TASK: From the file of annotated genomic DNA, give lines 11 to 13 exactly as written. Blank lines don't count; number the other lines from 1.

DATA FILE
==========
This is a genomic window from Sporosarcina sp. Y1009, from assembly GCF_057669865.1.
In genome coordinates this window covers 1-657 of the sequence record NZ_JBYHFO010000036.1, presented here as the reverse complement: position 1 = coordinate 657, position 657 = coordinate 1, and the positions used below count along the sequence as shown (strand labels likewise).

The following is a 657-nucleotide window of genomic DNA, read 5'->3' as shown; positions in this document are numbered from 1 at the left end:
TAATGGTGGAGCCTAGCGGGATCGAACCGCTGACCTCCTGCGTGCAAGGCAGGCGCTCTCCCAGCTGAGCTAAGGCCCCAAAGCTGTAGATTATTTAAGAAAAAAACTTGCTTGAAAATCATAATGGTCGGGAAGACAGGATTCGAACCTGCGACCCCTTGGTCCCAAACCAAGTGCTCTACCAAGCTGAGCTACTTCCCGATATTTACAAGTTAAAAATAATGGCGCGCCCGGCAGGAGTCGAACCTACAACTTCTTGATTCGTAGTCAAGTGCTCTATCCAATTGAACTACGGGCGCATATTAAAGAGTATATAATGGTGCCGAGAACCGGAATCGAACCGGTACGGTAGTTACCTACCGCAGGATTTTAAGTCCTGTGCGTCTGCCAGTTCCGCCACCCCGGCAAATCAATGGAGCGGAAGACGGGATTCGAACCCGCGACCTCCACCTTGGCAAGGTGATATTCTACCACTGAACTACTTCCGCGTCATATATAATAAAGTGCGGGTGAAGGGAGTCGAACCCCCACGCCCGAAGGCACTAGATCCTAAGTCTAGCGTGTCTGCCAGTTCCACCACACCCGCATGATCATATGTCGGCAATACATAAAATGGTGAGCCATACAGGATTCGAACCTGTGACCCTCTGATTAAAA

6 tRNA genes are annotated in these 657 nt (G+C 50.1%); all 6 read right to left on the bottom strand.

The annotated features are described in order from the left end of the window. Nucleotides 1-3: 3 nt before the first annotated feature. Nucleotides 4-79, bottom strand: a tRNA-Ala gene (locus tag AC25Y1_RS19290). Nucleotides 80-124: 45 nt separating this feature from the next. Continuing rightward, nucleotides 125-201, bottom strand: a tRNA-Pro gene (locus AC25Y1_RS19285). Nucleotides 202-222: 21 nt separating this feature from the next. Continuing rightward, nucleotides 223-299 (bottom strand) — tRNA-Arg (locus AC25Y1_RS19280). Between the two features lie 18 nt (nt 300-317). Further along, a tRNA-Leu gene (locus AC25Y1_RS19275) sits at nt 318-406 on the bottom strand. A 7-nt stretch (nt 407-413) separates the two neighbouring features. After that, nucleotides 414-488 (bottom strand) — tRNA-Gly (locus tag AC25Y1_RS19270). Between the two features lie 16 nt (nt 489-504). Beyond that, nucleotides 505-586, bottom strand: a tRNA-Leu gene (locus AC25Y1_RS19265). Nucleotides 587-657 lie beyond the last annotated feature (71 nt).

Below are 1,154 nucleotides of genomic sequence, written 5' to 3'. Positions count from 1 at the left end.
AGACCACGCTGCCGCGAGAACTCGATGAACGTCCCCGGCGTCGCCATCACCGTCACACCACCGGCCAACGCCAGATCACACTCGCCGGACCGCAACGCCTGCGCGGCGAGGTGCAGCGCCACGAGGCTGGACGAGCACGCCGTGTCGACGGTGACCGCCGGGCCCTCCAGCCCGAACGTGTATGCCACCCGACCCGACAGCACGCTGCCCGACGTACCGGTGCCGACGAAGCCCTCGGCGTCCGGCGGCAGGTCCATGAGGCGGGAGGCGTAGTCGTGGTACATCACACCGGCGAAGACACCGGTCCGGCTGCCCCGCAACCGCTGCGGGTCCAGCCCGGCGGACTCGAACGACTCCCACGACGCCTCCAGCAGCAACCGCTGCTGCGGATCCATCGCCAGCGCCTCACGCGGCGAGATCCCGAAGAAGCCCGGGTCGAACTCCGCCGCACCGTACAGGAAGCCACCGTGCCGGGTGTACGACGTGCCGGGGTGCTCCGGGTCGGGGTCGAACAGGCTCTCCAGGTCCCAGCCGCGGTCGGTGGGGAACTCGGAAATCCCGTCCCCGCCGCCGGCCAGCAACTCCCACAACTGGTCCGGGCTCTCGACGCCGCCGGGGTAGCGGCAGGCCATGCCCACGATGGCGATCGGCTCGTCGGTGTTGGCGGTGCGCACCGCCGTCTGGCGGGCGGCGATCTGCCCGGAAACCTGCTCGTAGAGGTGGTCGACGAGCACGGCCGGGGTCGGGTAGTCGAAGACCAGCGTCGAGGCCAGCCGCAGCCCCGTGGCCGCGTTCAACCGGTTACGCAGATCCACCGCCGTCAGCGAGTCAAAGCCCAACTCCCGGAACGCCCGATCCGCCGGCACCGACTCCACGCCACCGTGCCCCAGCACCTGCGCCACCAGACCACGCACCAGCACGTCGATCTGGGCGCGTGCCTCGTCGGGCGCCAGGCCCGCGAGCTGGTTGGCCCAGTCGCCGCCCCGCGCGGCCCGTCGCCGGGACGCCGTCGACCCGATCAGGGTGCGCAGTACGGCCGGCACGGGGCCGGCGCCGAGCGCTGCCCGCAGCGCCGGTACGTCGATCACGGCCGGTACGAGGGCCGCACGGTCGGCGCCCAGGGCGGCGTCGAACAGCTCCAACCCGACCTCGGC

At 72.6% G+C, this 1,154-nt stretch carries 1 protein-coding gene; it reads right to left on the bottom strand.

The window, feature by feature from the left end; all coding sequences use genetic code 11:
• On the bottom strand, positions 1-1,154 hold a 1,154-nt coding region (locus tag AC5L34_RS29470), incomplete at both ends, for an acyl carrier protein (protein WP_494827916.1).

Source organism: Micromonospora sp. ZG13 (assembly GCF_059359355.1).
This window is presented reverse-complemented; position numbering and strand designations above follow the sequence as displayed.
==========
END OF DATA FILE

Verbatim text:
• On the bottom strand, positions 1-1,154 hold a 1,154-nt coding region (locus tag AC5L34_RS29470), incomplete at both ends, for an acyl carrier protein (protein WP_494827916.1).

Source organism: Micromonospora sp. ZG13 (assembly GCF_059359355.1).
This window is presented reverse-complemented; position numbering and strand designations above follow the sequence as displayed.